White House Eliminates A Top Cybersecurity Post

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Eric Lieberman Deputy Editor
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President Donald Trump’s administration has officially eliminated its top cybersecurity post at the behest of new national security adviser John Bolton, according to a Politico report published Tuesday.

The executive dismissal comes a week after Politico first reported Bolton was highly considering removing the White House role of cyber policy adviser.

The move is reportedly part of a larger maneuver to “streamline authority” for the leadership of the national security council teams.

Formerly of NSA, Rob Joyce left his position as cyber coordinator May 11 and will once again serve within the federal surveillance agency, according to Politico.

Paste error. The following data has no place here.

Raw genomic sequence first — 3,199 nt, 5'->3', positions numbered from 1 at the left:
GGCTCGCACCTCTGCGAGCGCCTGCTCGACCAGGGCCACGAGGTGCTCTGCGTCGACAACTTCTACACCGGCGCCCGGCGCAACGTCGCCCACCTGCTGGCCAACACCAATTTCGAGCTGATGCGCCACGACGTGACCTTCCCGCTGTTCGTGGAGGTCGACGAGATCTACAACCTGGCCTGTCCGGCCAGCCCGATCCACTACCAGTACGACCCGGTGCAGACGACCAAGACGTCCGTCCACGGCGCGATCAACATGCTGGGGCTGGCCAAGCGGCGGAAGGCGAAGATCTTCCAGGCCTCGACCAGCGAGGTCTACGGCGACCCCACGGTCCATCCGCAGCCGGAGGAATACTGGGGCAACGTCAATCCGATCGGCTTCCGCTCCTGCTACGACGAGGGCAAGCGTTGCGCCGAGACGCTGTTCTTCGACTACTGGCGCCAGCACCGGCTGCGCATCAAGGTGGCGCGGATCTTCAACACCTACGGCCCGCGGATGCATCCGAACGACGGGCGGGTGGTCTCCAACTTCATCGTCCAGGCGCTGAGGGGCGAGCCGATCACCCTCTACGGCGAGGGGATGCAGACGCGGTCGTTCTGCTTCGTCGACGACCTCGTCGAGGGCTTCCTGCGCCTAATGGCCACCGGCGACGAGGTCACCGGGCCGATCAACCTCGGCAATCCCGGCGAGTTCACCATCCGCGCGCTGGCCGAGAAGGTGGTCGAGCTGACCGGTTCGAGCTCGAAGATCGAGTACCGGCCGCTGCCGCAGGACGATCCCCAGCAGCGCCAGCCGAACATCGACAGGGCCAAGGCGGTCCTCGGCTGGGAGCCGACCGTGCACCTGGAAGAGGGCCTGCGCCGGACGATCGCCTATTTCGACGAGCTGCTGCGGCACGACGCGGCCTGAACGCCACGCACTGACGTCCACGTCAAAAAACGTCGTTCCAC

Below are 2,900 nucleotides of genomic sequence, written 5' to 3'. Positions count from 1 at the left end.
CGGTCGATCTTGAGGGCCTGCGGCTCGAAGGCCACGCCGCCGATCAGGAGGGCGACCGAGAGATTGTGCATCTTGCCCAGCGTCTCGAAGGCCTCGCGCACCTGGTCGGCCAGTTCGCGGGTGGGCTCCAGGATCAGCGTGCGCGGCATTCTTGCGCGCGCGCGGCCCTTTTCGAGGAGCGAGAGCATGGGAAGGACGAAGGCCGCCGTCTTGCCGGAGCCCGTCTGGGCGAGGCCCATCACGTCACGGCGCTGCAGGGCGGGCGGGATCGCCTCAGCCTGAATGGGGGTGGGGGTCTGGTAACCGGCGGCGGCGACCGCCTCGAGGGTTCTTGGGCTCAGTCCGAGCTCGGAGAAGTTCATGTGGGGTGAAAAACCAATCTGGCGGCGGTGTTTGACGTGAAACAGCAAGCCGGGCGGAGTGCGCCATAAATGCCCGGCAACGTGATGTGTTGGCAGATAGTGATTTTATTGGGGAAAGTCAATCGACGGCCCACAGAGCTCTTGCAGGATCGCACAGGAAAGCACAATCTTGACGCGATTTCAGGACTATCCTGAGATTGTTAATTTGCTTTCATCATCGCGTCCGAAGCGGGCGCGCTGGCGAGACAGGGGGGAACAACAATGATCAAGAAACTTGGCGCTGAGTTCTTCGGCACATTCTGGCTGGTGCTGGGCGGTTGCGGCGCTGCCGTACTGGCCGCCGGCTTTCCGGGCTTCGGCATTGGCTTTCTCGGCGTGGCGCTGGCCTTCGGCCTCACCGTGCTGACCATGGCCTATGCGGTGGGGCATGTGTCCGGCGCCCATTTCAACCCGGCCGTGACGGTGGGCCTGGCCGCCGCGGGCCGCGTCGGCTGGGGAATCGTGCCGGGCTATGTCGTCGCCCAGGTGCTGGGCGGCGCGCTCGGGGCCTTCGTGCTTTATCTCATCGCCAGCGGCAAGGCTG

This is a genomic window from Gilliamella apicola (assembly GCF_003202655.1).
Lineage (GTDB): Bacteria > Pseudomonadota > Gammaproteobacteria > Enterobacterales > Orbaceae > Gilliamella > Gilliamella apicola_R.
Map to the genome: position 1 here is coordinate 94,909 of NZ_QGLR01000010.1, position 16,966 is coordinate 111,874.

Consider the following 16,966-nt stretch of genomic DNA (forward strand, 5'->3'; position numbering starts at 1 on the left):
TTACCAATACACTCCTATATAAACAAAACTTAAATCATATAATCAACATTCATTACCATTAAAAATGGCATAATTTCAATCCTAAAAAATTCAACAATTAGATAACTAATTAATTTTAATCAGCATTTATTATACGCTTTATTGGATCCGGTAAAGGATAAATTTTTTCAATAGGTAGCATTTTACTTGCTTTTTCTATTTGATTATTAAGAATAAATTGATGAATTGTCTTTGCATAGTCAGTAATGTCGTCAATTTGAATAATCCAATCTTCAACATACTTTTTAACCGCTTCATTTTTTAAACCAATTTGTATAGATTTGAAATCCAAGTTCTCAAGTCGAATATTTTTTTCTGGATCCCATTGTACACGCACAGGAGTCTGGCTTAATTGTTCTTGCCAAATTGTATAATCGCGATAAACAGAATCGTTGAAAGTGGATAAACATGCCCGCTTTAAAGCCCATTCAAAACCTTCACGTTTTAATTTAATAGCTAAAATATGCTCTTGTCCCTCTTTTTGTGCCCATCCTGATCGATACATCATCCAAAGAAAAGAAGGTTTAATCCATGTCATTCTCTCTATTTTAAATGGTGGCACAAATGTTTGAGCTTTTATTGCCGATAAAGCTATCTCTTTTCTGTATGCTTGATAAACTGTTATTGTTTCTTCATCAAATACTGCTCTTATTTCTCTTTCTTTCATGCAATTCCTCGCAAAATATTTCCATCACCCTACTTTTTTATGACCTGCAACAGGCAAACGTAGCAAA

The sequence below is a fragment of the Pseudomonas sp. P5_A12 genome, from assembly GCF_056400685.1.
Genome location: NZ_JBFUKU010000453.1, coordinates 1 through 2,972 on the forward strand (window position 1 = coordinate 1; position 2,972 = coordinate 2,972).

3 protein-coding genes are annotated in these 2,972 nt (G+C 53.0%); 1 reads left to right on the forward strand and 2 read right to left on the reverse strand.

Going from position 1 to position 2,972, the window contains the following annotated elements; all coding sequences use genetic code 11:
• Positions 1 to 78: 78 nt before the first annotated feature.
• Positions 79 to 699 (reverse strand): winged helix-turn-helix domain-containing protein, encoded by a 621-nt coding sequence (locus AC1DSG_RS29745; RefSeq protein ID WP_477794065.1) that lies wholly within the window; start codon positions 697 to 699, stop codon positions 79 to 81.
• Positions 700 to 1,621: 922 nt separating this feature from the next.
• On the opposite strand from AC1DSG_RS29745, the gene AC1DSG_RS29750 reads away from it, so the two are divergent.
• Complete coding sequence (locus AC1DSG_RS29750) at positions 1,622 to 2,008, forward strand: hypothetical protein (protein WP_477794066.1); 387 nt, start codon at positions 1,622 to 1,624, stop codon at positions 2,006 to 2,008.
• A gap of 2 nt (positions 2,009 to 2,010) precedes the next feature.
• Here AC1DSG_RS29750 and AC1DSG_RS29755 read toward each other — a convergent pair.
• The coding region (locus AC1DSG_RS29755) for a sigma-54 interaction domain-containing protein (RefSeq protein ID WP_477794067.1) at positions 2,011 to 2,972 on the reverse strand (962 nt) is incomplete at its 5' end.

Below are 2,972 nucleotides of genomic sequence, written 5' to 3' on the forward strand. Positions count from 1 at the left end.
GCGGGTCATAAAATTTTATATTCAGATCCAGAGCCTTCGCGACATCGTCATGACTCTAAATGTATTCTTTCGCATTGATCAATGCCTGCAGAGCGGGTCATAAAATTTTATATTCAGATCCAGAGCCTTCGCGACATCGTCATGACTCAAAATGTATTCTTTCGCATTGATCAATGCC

Virginia Democratic Sen. Mark Warner perceived initial reports of Bolton cutting out the post as a danger since attacks on virtual systems on both America’s private and public sectors appear to be increasing either in intensity, prevalence, or both. He expressed his deep-seated criticism of such a move before Politico officially confirmed it, while also detailing several areas of concerns whether it’s Russia, China, Iran or the go it alone, individual online menace. (RELATED: White House Considering Ban On Personal Cell Phones)

A representative for Bolton asserted her superior’s action helps in “eliminating another layer of bureaucracy.”

While the White House still has Michael Kratsios, the U.S. deputy chief technology officer, not having a cyber coordinator — who was in charge of a team of directors who worked with other agencies and institutions for national security purposes, among others — could be seen as a critically huge vacancy. (RELATED: White House Removes Head Cybersecurity Officer)

Now, like the head science advisor, the White House doesn’t have a chief cybersecurity advisor, a position designed to help lead such technical efforts pursuant to defense — something Bolton sees as a net benefit.

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